Of the approximately 1.2 million mortgage modifications that have been completed since the Home Affordable Modification Program (HAMP) was first launched in 2009, more than 306,000 borrowers have re-defaulted on their loans and more than 88,000 are at risk of following suit, the Special Inspector General for the Troubled Asset Relief Program (SIGTARP) said in its quarterly report to Congress, released July 24.
Considered the ‘centerpiece’ of the Treasury's efforts, as outlined by Congress through the TARP legislation, to "[protect] the interests of taxpayers" and "help families keep their homes," HAMP has helped about 865,000 homeowners avoid foreclosure through permanent mortgage modifications since its launch four years ago.
However, since then, more than 25% of participants have re-defaulted out of the program, often into a less advantageous private sector modification. Of those, about 22% have moved into the foreclosure process, according to the SIGTARP report. In addition about 88,000 have missed one to two monthly mortgage payments and thus are at risk of re-defaulting as well.
Interestingly, the report finds that the longer a homeowner stays in the HAMP program, the more likely they are to default. Those who have been in the program since its launch are re-defaulting at a rate of 46%, the inspector general found. This is of particular concern because the program has been revised several times and was recently extended to run until the end of 2015. As of April 30, $815 million (18% of TARP funds spent for all HAMP permanent modifications) in taxpayer money has been spent on the more than 163,000 HAMP permanent modifications that re-defaulted, according to the Treasury. Thus, the extension of the program is putting taxpayers at greater risk for losses.
‘It is crucial that Treasury recognize this problem and take proactive steps to ensure that HAMP lives up to its promise and potential,’ SIGTARP said in its report, adding that the high rate of re-default is not only hurting taxpayers, but also families and entire communities.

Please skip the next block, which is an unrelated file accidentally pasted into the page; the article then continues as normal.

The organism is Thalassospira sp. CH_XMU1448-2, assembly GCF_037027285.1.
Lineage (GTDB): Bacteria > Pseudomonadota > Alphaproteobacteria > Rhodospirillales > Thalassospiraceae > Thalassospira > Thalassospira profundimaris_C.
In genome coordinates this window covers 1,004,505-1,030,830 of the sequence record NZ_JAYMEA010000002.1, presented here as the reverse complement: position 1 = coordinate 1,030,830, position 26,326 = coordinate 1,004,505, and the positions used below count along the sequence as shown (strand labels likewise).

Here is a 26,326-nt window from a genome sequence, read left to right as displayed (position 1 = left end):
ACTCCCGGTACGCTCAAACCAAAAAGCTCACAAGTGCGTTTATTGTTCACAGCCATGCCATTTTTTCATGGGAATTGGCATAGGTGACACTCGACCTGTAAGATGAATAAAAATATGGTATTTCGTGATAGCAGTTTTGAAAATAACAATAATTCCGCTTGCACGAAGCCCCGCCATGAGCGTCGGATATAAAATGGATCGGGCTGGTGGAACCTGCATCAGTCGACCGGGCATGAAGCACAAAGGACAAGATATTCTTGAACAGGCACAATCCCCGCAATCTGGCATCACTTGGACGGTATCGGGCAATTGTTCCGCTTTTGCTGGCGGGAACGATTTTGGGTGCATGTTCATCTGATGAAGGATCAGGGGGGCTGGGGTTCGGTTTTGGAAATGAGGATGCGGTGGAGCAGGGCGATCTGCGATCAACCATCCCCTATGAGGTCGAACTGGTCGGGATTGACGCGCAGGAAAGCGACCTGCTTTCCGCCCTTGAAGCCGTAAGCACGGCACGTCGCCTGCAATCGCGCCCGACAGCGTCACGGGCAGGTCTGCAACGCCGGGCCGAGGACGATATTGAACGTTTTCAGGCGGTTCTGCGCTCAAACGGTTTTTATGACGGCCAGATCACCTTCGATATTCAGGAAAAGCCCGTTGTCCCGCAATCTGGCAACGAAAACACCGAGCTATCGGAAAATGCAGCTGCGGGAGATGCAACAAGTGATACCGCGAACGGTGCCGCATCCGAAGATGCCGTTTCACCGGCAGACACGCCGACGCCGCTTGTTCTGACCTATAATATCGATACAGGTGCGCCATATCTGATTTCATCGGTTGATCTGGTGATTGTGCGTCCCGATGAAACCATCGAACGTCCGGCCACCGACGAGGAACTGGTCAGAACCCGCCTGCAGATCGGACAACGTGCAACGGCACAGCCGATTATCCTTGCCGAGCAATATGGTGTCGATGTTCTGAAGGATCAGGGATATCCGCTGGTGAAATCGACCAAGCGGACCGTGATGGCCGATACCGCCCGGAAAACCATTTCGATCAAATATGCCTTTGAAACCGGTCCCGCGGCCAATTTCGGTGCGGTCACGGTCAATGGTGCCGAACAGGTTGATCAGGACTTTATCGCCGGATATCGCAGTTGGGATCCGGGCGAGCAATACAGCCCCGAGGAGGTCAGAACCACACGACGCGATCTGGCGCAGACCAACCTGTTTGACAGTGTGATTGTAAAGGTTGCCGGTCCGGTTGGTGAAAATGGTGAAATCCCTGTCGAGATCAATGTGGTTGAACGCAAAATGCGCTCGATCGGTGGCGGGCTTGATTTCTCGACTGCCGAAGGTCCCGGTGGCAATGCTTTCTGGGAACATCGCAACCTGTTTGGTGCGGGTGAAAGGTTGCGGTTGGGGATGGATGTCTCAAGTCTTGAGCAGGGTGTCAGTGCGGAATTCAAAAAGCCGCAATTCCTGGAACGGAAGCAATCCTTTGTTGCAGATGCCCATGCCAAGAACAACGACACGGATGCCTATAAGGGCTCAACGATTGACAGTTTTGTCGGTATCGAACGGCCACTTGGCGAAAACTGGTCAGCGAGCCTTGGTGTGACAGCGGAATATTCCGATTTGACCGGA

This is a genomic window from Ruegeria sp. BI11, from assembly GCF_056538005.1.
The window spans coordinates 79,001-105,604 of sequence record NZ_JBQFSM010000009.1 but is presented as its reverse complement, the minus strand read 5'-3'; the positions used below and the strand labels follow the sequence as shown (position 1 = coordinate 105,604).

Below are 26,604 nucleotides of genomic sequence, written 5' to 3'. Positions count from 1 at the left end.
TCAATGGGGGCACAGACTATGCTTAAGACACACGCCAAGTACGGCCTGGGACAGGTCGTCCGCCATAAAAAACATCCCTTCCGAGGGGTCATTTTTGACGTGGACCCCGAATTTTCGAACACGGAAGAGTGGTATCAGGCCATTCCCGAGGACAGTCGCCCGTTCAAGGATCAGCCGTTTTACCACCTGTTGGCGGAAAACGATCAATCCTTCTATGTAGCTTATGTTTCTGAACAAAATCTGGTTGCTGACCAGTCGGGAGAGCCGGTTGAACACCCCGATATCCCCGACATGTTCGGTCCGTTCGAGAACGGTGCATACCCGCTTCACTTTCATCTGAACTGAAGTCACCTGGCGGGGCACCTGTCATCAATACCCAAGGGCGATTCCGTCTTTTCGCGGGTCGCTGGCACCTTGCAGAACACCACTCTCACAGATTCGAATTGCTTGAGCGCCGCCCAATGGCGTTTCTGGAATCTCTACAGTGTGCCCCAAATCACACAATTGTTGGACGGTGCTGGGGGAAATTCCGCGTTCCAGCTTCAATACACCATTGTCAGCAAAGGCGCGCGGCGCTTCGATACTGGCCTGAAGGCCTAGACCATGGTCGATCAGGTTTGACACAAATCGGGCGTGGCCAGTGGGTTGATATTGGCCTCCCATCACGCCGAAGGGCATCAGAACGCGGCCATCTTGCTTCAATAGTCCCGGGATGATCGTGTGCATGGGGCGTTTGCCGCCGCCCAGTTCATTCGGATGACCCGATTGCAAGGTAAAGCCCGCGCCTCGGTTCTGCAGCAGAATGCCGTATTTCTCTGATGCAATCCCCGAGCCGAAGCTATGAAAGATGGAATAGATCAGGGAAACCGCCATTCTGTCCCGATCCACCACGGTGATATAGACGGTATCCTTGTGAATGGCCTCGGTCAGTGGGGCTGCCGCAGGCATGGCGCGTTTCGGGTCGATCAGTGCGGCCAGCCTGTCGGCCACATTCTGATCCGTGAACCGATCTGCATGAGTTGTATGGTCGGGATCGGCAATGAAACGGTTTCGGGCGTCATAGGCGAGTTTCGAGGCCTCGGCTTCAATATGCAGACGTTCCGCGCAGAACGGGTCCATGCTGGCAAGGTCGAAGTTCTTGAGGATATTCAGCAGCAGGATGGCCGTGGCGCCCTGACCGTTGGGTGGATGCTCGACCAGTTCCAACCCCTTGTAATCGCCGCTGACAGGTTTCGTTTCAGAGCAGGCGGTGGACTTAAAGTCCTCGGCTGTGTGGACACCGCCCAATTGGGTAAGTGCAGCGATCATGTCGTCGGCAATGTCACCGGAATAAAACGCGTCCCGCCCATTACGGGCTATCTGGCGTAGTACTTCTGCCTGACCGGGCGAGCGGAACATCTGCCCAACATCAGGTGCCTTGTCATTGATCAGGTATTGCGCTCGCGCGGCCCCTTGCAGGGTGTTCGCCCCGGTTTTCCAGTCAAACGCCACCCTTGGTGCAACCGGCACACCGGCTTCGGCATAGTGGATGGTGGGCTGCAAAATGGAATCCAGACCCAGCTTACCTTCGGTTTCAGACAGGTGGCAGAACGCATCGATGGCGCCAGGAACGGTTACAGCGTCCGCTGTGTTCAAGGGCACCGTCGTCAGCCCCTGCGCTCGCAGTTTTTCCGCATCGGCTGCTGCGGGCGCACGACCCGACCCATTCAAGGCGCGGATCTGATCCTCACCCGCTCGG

As part of TARP, the Treasury allocated $19.1 billion to HAMP. So far, it has spent $4.4 billion, SIGTARP said in its report.
To help stem further program losses, SIGTARP has made several recommendations to curb HAMP re-defaults, including conducting further research into the causes of re-default, requiring servicers to develop and use an "early warning system" to actively reach out to homeowners who may be at risk of re-defaulting, and providing help and information to homeowners who have re-defaulted. The Treasury has reportedly agreed to implement these recommendations, which will help ensure that homeowners who receive HAMP modifications have affordable and sustainable mortgages.
Through a review of the HAMP data, SIGTARP found that many of the homeowners who re-defaulted received the least reduction in their monthly mortgage payment and overall debt, were still underwater on their mortgage, and had subprime credit scores and high overall debt burdens at the time of modification. SIGTARP hopes that by addressing these areas of concern, losses can be slowed and more participants will succeed in staying in their homes.
‘As our review indicates, with each day that passes, more and more homeowners fall out of the HAMP program,’ SIGTARP said in its report. ‘To protect the interests of both homeowners and taxpayers, Treasury should take action so that as many homeowners as possible can be helped to keep their homes – particularly those who have re-defaulted, are re-defaulting, or are at risk of re-default – and can permanently sustain their mortgages. It is crucial that HAMP fulfill its intent to help homeowners.’
To download a copy of the report, including the recommendations, click here.